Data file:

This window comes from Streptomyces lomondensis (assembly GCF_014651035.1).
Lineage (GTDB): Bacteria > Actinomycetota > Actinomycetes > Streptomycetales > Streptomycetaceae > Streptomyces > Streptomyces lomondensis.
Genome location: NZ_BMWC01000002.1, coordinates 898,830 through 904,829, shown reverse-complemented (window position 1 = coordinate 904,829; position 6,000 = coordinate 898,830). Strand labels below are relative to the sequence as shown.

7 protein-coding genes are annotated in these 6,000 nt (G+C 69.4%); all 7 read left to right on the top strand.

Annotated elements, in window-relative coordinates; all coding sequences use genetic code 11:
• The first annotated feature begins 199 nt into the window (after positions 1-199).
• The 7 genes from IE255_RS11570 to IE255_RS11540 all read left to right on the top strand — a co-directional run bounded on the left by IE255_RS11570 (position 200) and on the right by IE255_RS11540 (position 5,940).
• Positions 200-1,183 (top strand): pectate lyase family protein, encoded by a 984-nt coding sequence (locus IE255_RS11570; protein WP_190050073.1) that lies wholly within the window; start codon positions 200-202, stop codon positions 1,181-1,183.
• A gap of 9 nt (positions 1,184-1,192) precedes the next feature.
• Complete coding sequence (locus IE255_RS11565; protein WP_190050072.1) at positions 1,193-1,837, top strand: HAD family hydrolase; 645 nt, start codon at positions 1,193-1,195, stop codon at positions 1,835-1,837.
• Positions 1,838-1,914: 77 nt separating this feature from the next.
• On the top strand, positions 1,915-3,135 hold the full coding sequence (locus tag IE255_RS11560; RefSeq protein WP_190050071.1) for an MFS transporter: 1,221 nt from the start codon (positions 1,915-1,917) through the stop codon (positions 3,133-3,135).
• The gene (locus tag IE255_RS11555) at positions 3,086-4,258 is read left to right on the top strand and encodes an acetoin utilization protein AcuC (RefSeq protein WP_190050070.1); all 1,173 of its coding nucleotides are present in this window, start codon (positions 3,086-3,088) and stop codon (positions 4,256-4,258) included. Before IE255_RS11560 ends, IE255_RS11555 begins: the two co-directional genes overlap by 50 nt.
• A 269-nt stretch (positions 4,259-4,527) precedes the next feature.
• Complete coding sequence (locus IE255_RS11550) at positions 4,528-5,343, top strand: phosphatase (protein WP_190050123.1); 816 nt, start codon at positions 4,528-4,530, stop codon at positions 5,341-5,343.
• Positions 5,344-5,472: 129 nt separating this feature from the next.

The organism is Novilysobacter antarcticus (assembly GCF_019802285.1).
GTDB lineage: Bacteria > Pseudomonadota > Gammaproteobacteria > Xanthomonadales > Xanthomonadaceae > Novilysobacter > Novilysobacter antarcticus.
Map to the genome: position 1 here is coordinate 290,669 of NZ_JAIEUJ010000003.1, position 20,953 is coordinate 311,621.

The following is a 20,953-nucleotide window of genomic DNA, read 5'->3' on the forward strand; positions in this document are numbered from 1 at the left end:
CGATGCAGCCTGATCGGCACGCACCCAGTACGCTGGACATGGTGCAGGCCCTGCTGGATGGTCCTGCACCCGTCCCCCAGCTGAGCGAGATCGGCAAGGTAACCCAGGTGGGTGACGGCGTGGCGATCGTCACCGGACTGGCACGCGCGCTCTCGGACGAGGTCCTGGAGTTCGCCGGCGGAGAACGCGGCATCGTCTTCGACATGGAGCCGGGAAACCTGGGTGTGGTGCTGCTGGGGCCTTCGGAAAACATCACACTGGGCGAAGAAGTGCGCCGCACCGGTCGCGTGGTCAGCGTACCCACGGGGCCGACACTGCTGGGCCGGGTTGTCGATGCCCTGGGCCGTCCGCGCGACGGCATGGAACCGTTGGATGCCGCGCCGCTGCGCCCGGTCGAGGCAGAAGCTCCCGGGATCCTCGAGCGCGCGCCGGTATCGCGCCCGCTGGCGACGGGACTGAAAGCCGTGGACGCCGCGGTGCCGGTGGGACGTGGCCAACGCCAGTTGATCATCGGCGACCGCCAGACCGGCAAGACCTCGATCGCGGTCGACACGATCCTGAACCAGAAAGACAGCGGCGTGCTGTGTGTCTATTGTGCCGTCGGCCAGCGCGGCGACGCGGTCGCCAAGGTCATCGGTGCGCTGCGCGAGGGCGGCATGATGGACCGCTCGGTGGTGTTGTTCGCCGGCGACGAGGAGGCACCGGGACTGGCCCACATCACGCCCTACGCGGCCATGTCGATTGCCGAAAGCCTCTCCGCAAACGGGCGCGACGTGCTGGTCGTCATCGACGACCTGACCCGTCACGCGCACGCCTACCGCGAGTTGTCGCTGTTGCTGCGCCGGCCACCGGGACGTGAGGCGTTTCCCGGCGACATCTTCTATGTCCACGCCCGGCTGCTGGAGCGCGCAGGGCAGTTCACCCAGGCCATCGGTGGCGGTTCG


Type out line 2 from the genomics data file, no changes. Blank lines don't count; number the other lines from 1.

Lineage (GTDB): Bacteria > Actinomycetota > Actinomycetes > Streptomycetales > Streptomycetaceae > Streptomyces > Streptomyces lomondensis.